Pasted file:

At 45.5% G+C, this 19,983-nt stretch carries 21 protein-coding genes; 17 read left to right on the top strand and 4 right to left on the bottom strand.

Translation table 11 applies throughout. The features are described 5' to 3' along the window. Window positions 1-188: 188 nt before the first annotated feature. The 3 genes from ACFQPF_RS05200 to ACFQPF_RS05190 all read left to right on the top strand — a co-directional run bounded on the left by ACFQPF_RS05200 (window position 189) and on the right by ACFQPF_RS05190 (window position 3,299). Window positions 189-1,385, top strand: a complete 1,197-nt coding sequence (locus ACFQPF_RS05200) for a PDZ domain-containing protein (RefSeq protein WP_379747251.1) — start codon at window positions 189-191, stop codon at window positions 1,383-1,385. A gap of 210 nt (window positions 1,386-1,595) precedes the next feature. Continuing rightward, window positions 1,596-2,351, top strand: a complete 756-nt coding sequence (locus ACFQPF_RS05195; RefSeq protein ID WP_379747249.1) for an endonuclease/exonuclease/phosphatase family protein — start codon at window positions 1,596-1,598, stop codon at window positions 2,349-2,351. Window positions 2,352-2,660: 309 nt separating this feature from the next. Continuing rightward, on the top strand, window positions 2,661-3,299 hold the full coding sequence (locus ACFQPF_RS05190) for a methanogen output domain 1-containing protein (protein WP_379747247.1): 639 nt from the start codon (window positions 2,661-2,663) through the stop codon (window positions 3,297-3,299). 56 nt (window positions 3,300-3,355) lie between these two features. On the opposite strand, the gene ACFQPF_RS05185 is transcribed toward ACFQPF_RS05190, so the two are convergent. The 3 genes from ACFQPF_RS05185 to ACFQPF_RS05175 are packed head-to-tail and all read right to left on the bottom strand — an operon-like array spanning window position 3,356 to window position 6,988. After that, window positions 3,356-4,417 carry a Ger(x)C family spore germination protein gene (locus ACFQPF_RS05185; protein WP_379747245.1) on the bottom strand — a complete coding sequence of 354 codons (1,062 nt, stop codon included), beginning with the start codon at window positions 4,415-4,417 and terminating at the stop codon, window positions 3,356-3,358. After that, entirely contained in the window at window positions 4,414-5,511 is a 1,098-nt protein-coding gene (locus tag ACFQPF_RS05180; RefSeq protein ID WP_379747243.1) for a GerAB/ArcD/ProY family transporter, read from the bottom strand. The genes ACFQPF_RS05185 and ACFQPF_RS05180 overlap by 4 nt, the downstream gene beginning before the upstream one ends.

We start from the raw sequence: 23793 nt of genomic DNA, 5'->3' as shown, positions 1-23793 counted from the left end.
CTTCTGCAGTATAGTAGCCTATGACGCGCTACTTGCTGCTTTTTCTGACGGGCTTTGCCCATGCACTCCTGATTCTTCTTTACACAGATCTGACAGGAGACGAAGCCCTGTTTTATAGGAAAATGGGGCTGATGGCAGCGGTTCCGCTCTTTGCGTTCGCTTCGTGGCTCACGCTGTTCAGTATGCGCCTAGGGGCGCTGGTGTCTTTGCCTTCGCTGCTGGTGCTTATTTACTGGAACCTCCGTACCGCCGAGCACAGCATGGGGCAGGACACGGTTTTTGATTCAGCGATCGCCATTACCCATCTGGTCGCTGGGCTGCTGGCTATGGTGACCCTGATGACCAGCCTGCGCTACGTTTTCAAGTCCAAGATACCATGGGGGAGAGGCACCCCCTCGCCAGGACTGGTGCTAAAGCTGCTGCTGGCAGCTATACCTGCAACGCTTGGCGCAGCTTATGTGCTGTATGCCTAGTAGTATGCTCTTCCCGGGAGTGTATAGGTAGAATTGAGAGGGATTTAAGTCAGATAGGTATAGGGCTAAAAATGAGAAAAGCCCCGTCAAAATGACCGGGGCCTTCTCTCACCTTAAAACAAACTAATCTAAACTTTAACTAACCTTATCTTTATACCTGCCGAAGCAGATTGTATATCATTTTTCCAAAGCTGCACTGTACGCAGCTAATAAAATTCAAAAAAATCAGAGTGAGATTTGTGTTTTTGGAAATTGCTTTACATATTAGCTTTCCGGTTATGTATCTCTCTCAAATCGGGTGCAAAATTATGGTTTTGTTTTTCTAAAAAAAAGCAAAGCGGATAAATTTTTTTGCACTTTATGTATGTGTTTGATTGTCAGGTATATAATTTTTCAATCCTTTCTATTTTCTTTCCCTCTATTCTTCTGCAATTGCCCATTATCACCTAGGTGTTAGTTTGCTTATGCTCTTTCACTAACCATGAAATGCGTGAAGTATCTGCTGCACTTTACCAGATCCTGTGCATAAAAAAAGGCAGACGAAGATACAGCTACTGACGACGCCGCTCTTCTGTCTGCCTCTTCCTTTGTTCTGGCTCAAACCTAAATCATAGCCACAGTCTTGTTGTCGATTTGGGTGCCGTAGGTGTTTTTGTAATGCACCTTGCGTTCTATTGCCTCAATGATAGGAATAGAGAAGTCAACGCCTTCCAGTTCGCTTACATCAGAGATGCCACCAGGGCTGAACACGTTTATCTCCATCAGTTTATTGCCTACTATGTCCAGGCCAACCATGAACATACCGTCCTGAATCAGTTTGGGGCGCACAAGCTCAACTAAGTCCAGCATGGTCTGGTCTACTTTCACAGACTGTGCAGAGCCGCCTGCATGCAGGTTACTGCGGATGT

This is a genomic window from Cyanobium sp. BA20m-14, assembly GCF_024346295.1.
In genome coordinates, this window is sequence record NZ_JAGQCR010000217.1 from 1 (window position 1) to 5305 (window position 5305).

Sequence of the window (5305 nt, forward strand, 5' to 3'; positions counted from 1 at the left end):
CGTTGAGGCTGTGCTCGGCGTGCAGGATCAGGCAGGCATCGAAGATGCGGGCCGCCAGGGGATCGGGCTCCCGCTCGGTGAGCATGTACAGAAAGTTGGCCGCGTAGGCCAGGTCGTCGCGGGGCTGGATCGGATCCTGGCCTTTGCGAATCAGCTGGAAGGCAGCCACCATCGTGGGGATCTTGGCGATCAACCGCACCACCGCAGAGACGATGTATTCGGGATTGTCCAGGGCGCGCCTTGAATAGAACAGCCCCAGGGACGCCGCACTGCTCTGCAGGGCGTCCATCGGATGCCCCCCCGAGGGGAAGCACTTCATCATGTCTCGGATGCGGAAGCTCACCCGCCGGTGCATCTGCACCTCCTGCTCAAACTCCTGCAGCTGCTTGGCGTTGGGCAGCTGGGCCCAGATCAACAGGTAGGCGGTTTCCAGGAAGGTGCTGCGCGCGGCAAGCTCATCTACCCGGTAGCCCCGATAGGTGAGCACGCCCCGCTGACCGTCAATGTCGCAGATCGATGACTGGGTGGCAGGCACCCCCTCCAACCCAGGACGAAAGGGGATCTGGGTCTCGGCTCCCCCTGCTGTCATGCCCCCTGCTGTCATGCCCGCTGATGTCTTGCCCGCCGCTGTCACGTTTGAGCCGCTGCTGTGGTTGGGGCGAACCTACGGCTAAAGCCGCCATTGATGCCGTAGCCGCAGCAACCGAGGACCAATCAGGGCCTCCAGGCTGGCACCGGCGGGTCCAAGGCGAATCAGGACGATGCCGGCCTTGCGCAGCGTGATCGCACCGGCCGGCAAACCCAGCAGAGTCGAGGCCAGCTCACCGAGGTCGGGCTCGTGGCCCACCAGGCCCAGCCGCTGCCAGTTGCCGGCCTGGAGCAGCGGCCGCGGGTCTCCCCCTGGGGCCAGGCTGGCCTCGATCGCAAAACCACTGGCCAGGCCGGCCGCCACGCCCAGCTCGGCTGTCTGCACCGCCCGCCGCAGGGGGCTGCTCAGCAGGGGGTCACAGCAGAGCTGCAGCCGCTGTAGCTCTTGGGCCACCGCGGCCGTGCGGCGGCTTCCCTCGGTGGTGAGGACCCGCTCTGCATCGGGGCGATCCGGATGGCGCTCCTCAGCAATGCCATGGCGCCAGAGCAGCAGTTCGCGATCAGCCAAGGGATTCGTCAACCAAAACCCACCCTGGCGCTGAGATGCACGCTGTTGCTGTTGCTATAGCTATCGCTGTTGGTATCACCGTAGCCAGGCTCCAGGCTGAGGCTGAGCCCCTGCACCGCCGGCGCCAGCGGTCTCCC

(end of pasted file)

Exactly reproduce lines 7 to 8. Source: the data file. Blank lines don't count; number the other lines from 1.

Sequence of the window (5305 nt, forward strand, 5' to 3'; positions counted from 1 at the left end):
CGTTGAGGCTGTGCTCGGCGTGCAGGATCAGGCAGGCATCGAAGATGCGGGCCGCCAGGGGATCGGGCTCCCGCTCGGTGAGCATGTACAGAAAGTTGGCCGCGTAGGCCAGGTCGTCGCGGGGCTGGATCGGATCCTGGCCTTTGCGAATCAGCTGGAAGGCAGCCACCATCGTGGGGATCTTGGCGATCAACCGCACCACCGCAGAGACGATGTATTCGGGATTGTCCAGGGCGCGCCTTGAATAGAACAGCCCCAGGGACGCCGCACTGCTCTGCAGGGCGTCCATCGGATGCCCCCCCGAGGGGAAGCACTTCATCATGTCTCGGATGCGGAAGCTCACCCGCCGGTGCATCTGCACCTCCTGCTCAAACTCCTGCAGCTGCTTGGCGTTGGGCAGCTGGGCCCAGATCAACAGGTAGGCGGTTTCCAGGAAGGTGCTGCGCGCGGCAAGCTCATCTACCCGGTAGCCCCGATAGGTGAGCACGCCCCGCTGACCGTCAATGTCGCAGATCGATGACTGGGTGGCAGGCACCCCCTCCAACCCAGGACGAAAGGGGATCTGGGTCTCGGCTCCCCCTGCTGTCATGCCCCCTGCTGTCATGCCCGCTGATGTCTTGCCCGCCGCTGTCACGTTTGAGCCGCTGCTGTGGTTGGGGCGAACCTACGGCTAAAGCCGCCATTGATGCCGTAGCCGCAGCAACCGAGGACCAATCAGGGCCTCCAGGCTGGCACCGGCGGGTCCAAGGCGAATCAGGACGATGCCGGCCTTGCGCAGCGTGATCGCACCGGCCGGCAAACCCAGCAGAGTCGAGGCCAGCTCACCGAGGTCGGGCTCGTGGCCCACCAGGCCCAGCCGCTGCCAGTTGCCGGCCTGGAGCAGCGGCCGCGGGTCTCCCCCTGGGGCCAGGCTGGCCTCGATCGCAAAACCACTGGCCAGGCCGGCCGCCACGCCCAGCTCGGCTGTCTGCACCGCCCGCCGCAGGGGGCTGCTCAGCAGGGGGTCACAGCAGAGCTGCAGCCGCTGTAGCTCTTGGGCCACCGCGGCCGTGCGGCGGCTTCCCTCGGTGGTGAGGACCCGCTCTGCATCGGGGCGATCCGGATGGCGCTCCTCAGCAATGCCATGGCGCCAGAGCAGCAGTTCGCGATCAGCCAAGGGATTCGTCAACCAAAACCCACCCTGGCGCTGAGATGCACGCTGTTGCTGTTGCTATAGCTATCGCTGTTGGTATCACCGTAGCCAGGCTCCAGGCTGAGGCTGAGCCCCTGCACCGCCGGCGCCAGCGGTCTCCC